Nauru Trades Taiwan Ties for China Days After Lai Election

Nauru Trades Taiwan Ties for China Days After Lai Election
Former Nauru President Nauru Baron Waqa and President Tsai Ing-wen in 2017 (Office of the President, ROC)

The Lede: On Monday, the Pacific island nation of Nauru announced that it would be abandoning diplomatic ties with Taiwan and shifting official recognition to China. This follows Taiwan’s latest presidential election over the weekend where the island’s pro-independence leaning party won for an unprecedented third term. 

What We Know:

  • The government of Nauru emphasized that the government in Beijing legally represents the whole of China and that Taiwan would no longer be recognized as a separate country, but rather an inalienable part of Chinese territory. The move reduces the number of countries with formal ties to Taiwan to 12. 
  • Officials in Taiwan have called the timing of Nauru’s move a signal of disapproval bought off by Beijing due to the proximity to the latest presidential election. Taiwan’s Ministry of Economic Affairs said that there is only $237,000 of annual bilateral trade between Taiwan and Nauru so the end of the diplomatic relations will have minimal impact.
  • While Australia was notified in advance of the switch in diplomatic ties, it is unclear and unconfirmed whether or not the U.S. was informed. 

The Background: Most countries that formally recognize Taiwan as a country are a handful of small nations in Oceania, Latin America and the Caribbean, and one in Africa. Nauru's move adds it to the list of 10 countries that have cut formal relations with Taipei since the start of President Tsai Ing-wen’s administration in 2016. On the weekend before Nauru’s announcement, Lai Ching-te of Taiwan’s Democratic Progressive Party (DPP) defeated his opponents to become the next president in Taipei. China expressed dissatisfaction with the results of the election as it favored Lai’s rival candidates for their more amicable positions on cross-strait relations amid stronger signals from Beijing on reunification. Taipei recently declined Nauru’s demands for economic assistance.

Likely Outcomes:

  • This move is a blow to Taiwan as Taipei has tried to maintain its ties among the small countries in Oceania. It probably also stings for the U.S. as the Biden administration made commitments for economic and military support for countries in the region. The Trump administration had also floated agreements to draw Nauru into a framework with Tuvalu and Kiribati to help these countries 'resist Chinese coercion,' but that did not materialize. While there is some strategic value in these ties, the U.S. and Western-aligned countries likely prioritize other segments of the Indo-Pacific ahead of the small islands in Oceania in the competition with China.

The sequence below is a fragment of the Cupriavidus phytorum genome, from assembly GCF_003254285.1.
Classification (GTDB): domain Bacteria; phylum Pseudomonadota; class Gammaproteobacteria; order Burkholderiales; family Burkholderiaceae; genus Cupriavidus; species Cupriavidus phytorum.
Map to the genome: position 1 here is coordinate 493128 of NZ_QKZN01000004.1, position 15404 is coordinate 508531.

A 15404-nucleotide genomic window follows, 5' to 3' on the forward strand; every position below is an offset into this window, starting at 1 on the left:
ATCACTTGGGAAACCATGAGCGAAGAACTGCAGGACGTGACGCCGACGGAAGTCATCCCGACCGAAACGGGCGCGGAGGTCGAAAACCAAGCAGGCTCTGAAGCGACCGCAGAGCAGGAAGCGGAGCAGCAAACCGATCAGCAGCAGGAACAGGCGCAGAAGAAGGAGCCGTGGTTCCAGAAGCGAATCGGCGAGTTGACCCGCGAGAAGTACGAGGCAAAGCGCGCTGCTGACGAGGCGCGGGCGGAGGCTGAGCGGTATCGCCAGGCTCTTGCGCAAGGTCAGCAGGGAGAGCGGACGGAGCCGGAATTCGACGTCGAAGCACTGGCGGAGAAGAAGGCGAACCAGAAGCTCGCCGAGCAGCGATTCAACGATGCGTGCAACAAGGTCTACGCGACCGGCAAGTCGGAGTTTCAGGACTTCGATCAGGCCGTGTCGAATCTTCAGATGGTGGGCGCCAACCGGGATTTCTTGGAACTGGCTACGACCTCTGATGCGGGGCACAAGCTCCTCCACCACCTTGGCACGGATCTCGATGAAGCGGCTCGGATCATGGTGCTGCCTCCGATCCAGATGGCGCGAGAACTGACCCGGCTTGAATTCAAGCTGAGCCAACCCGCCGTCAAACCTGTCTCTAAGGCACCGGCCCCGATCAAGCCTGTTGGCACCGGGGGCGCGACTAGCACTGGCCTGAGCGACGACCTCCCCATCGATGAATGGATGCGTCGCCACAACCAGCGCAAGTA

• In November, former president of Nauru Baron Waqa became the secretary-general of the Pacific Island Forum. The position, coupled with the country’s shift of diplomatic ties, could be a foot in the door for Beijing to influence the regional grouping. This not only gives Beijing an edge to erode Taiwan’s floundering influence in one of the only regions that it has diplomatic ties left, but it also presents an opportunity for China to make progress where Washington has reduced its focus as it has prioritized ties through AUKUS and trilateral relations with Japan and South Korea. 


"China chose this critical moment to bluntly hit Taiwan's democracy.... This shows the arrogance of authoritarian communist China and its bullying against the freedom and democracy of Taiwan." – Tien Chung-kwang, Deputy Foreign Minister of Taiwan

“The PRC gets a real win-win out of this — they get a switch in recognition, they will have a much deeper relationship with Nauru, and probably establish an embassy there, which runs counter to what we’re trying to do, which is be the partner of choice with the Pacific Island community.” – John T. Hennessey-Niland, former U.S. ambassador to Palau and current professor at the Bush School of Government and Public Service at Texas A&M University

"That's obviously just to remind Taiwan that whatever the result of the election, China has the power to continue to isolate Taiwan." – Richard McGregor, senior fellow for East Asia at the Lowy Institute

Good Reads:

Nauru cuts diplomatic ties with Taiwan after Lai election win (Nikkei)

Nauru’s Beijing embrace a blow to Biden (Politico)